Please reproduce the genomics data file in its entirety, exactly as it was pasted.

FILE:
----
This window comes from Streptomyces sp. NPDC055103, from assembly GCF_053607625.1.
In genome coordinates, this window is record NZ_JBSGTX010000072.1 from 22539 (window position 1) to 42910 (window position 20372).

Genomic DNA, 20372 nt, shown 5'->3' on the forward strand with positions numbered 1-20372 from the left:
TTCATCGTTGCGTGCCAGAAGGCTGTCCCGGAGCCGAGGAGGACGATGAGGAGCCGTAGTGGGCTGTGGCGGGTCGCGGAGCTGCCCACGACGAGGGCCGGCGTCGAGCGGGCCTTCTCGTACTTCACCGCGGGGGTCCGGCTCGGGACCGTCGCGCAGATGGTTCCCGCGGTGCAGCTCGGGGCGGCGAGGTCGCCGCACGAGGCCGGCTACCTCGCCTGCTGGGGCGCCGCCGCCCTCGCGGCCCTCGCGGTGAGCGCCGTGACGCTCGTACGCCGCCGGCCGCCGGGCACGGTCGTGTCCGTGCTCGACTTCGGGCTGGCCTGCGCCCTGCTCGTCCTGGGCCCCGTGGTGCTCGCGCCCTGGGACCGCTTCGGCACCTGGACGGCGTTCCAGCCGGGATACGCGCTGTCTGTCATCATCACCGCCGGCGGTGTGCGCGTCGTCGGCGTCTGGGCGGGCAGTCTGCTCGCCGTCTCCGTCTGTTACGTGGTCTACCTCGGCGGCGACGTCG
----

This window comes from Streptomyces sp. NPDC055103, from assembly GCF_053607625.1.
In genome coordinates, this window is record NZ_JBSGTX010000072.1 from 22539 (window position 1) to 42910 (window position 20372).

Genomic DNA, 20372 nt, shown 5'->3' on the forward strand with positions numbered 1-20372 from the left:
TTCATCGTTGCGTGCCAGAAGGCTGTCCCGGAGCCGAGGAGGACGATGAGGAGCCGTAGTGGGCTGTGGCGGGTCGCGGAGCTGCCCACGACGAGGGCCGGCGTCGAGCGGGCCTTCTCGTACTTCACCGCGGGGGTCCGGCTCGGGACCGTCGCGCAGATGGTTCCCGCGGTGCAGCTCGGGGCGGCGAGGTCGCCGCACGAGGCCGGCTACCTCGCCTGCTGGGGCGCCGCCGCCCTCGCGGCCCTCGCGGTGAGCGCCGTGACGCTCGTACGCCGCCGGCCGCCGGGCACGGTCGTGTCCGTGCTCGACTTCGGGCTGGCCTGCGCCCTGCTCGTCCTGGGCCCCGTGGTGCTCGCGCCCTGGGACCGCTTCGGCACCTGGACGGCGTTCCAGCCGGGATACGCGCTGTCTGTCATCATCACCGCCGGCGGTGTGCGCGTCGTCGGCGTCTGGGCGGGCAGTCTGCTCGCCGTCTCCGTCTGTTACGTGGTCTACCTCGGCGGCGACGTCG